Through 17 games this season, Tyler Seguin has just three goals. - Nick Laham
Thursday night came and went with yet another hard-fought two points for the Bruins. The Black and Gold knocked off Ottawa, 2-1, in overtime at the TD Garden after Patrice Bergeron tipped a shot by Robin Lehner. The goalie made his lone mistake of the evening -- pushing the puck into his own net after it rested on the goal line for an estimated eternity -- to hand the extra point to the Bruins.
The story ended up as the usual "Bruins just know how to win these games." People talked about the Bruins' mental toughness and defensive excellence. They praised goaltender Tuukka Rask for yet another fantastic display in his first season as the unquestioned No. 1. Rask certainly deserves the plaudits. He made 30 saves on 31 shots last night, and only a moment of confusion between David Krejci and Zdeno Chara ended a likely shutout.
So, it's a positive that the Bruins found a way win on Thursday. They're 13-2-2. Only the Montreal Canadiens have more points than the Bruins, and everyone's favorite team from Canada has played three more games. It's been a pretty good start. The most impressive side of these first six weeks of the season has been the Bruins winning with relatively unproductive starts from a few key players, namely future talisman Tyler Seguin.
The third-year forward hasn't played poorly by any means. Through 17 games, he has three goals, nine assists and a team-high plus-13 rating. He's looked stronger than ever in parts of the rink he dared not go two seasons ago as a rookie. He wins battles in the corners and presents a nearly impossible task for defenseman when dancing along the half-wall. At this point, though, the goals just haven't come. It's nice when scorers can still make a difference in a game without shaking the net. The Bruins need some goals, though, and it's No. 19 charge to make that happen.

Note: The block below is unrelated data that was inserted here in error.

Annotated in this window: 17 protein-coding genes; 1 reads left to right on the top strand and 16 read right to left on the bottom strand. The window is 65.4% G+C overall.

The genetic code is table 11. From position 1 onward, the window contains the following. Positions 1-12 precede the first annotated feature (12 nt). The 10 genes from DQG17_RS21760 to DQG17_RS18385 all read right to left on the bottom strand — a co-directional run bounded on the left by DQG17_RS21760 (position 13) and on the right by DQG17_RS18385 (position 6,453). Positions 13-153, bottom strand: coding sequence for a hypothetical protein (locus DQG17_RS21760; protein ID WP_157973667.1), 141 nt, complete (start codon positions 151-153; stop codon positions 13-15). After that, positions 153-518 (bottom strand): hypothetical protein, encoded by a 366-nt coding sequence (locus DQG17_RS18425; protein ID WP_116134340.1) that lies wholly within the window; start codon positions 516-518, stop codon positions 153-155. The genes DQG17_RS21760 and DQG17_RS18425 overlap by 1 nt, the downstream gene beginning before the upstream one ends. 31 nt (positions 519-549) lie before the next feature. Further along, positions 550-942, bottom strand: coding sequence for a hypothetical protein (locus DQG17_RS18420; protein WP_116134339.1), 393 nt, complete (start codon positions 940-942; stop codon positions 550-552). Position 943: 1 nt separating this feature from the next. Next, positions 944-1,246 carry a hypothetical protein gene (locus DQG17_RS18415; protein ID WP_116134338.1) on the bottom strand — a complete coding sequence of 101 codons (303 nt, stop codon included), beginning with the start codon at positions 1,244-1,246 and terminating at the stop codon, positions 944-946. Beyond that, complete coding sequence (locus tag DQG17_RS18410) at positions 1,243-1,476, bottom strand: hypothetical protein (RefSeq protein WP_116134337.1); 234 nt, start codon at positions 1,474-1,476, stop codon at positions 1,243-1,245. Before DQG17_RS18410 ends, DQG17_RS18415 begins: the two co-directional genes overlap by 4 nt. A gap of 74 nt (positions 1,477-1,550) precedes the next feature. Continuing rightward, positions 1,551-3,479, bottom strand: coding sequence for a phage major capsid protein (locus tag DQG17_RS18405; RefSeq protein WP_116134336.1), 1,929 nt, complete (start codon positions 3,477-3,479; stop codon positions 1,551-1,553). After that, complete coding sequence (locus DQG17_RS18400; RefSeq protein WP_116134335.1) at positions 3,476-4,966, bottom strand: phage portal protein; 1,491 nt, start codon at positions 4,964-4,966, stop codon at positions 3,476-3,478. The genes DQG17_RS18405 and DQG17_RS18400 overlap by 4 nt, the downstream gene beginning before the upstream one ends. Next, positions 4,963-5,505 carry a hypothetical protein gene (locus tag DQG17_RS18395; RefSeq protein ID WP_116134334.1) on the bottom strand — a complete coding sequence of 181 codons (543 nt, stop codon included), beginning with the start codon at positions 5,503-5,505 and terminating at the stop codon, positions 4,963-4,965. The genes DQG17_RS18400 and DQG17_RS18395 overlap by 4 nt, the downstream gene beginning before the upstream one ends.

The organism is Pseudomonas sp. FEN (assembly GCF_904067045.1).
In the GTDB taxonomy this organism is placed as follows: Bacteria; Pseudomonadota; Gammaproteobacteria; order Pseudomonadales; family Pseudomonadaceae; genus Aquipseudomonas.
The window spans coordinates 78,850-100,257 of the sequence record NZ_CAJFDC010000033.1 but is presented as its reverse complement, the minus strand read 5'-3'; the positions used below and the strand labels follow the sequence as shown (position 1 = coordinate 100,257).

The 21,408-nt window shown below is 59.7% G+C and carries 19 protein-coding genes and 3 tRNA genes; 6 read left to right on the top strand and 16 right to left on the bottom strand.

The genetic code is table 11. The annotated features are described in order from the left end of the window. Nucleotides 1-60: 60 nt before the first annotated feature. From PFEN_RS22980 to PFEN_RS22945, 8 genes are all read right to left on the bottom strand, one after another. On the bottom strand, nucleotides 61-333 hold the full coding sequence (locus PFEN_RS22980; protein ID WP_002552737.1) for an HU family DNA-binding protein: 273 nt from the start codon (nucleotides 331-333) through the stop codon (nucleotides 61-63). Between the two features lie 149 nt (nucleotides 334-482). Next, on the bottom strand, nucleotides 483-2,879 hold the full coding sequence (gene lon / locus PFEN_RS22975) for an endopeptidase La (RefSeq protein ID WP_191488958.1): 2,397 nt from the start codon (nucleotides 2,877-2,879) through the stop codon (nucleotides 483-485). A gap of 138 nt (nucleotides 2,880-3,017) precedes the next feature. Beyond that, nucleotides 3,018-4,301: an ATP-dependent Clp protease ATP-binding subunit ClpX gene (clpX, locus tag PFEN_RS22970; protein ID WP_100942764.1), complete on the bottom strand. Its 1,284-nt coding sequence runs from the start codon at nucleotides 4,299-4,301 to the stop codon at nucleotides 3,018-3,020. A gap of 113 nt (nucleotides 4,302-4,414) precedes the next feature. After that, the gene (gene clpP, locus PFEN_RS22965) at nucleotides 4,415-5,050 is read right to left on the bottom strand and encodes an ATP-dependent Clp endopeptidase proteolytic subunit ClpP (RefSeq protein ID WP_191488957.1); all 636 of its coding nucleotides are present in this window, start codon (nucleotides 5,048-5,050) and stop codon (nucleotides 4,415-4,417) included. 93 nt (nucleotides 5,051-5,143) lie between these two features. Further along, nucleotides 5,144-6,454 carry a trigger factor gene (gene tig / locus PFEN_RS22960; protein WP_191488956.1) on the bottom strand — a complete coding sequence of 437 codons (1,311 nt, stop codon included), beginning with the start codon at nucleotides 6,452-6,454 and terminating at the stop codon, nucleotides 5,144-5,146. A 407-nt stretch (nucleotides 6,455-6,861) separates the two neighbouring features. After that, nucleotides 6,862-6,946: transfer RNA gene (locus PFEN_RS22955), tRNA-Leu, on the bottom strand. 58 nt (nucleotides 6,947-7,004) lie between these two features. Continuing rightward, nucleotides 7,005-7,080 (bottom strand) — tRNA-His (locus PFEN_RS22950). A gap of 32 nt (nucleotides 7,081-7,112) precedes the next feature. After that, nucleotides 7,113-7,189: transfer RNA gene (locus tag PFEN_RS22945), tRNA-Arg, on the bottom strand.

Watching Thursday's game, it was clear that the Bruins needed a difference maker. The Senators are a fine NHL team. They played a good road game in Boston, and they certainly deserved the point they earned by getting to overtime. Seguin's job is to take that point away. The dramatic victory was certainly a positive, and Seguin was hardly anonymous. He played nearly 16 minutes, registered three shots on goal and looked a threat every time he touched the puck. There were, as there rarely have been this season, no goals from Seguin, though.
Scorers experience droughts. Seguin's hardly the only high-end forward in the league off to a rough start this season. Phil Kessel's early-season slump was aggressively documented by the Toronto media. Rick Nash has just four goals to this point as well. These are elite NHL scorers. Seguin received a contract extension last summer that suggested he was one of those players.
Talking about becoming a multi-dimensional player is one thing. But Seguin's primary charge in Boston will always be the Filling the Net with Goals dimension. They need him to do that. The opportunities were there on Thursday, as they have been almost every game this season. Hockey cliches to describe Seguin's current situation are plentiful. He's snakebitten, they'll say. He just can't buy a goal, they'll quip.
And none of it will be an excuse.
Seguin will come out of this at some point. Rotten luck plays a role in his lack of production to an extent. Seguin's shooting percentage a season ago was an even 12 percent. Through 17 games this year, he's at 5.9 percent. That should correct itself as the season progresses, especially since Seguin isn't really doing anything wrong. The longer it takes, though, the more strain it puts on Seguin mentally and his teammates on the ice.
Closer games mean more ice time for Chara and Dennis Seidenberg. They mean more two-center shifts from Claude Julien. They mean games that should be two- or three-goal wins become overtime games decided by a goaltender clumsily nudging the puck over his goal line with fewer than 90 seconds left in the game.
Like Thursday night in Boston did. When Tyler Seguin failed to make a difference when his team desperately needed him to.